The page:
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25 Jul 2018

In certain circumstances a VAT vendor may deduct a notional input tax credit in respect of “second-hand goods” acquired from non-vendors where no VAT is actually payable to the supplier.

Broadly speaking, “second-hand goods” are defined to constitute inter alia goods which were previously owned and used – excluding animals, certain mineral rights and goods containing gold or consisting solely of gold.

“Goods” are in turn defined to include inter alia fixed property and accordingly, the principles set out below apply equally where a vendor acquires fixed property. In such instance, provided the various requirements set out below are adhered to, the vendor would be entitled to a notional input credit which would not be limited to the transfer duty paid by the vendor in respect of the acquisition of the fixed property (as was the position prior to 10 January 2012).

In order for a notional input credit to be deductible in respect of the acquisition of second-hand goods the following requirements are to be adhered to:

  1. The supply may not be a taxable supply (e.g. the supplier should not be a VAT vendor).
  2. The supplier must be a South Africa resident and the goods supplied must be situated in SA.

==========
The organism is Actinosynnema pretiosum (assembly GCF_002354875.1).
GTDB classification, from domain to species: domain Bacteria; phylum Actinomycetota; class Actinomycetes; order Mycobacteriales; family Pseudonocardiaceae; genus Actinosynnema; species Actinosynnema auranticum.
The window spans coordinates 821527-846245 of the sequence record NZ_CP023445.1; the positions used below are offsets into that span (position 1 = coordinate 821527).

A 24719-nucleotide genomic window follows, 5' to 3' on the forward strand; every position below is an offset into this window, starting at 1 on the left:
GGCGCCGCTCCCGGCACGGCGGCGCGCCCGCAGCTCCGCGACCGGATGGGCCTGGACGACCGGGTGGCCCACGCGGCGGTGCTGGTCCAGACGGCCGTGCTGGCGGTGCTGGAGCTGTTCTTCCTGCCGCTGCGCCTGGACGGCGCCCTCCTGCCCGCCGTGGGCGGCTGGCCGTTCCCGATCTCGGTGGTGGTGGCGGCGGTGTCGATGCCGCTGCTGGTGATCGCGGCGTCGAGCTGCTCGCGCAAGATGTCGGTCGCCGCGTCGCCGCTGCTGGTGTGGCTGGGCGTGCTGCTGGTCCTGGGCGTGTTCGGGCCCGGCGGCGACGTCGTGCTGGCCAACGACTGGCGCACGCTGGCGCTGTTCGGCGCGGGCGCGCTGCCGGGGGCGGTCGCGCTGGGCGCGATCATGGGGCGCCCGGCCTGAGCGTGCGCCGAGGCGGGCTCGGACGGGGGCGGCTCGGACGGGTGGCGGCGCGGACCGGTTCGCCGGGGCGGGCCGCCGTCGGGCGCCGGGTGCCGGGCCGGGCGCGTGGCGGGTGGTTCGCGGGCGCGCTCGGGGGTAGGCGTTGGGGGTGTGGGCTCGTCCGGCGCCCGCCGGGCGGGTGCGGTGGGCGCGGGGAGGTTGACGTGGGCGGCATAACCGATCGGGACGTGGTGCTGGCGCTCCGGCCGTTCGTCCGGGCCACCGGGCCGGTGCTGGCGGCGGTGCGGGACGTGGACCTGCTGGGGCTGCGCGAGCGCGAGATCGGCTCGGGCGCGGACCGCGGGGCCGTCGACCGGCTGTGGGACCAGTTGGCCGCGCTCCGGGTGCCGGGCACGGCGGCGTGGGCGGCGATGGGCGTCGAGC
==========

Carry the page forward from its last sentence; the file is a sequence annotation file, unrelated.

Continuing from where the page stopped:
3. The purchaser must have made payment of the supply (if only partial payment is made the input credit claimable will be limited with reference to such partial payment).
  4. The goods must be used by the purchaser for purposes of consumption, use or supply in the course of making taxable supplies.
  5. The purchaser must be in possession of the following documents in order to be in a position to claim the input credit:
    • A declaration (in the form as may be prescribed by the Commissioner) by the supplier stating whether the supply is a taxable supply or not.
    • Sufficient records to enable the following to be ascertained:
      • The name of the supplier and his ID number or, if the supplier is not a natural person, the name and ID number of the natural person representing the supplier and any legally allocated registration number of the supplier.
      • The purchaser is to retain a photocopy of the ID document of the supplier, in case of a natural person or, in case of a legal person, the purchaser is to verify the name and registration number of the supplier with reference to its business letterhead or other similar document and retain a photocopy thereof.
    • The address of the supplier.
    • The date upon which the second-hand goods were acquired or the goods were repossessed or surrendered, as the case may be.
    • A description of the goods.
    • The quantity or volume of the goods.
    • The consideration for the supply.
    • Proof and date of payment.

Should a vendor make zero-rated exports and claim any notional input credits in respect of second-hand goods acquired, the notional input tax credit claimed may impact on the ability of such vendor to make zero rated supplies.

In particular, in terms of section 11(1) of the VAT Act the zero rate cannot apply where second-hand goods are acquired by the supplier and subsequently exported after a notional input tax credit was claimed in respect of the acquisition thereof. In such instance, VAT will have to be accounted for at an amount equal to the notional input tax credit originally claimed on the acquisition of the goods to be exported.

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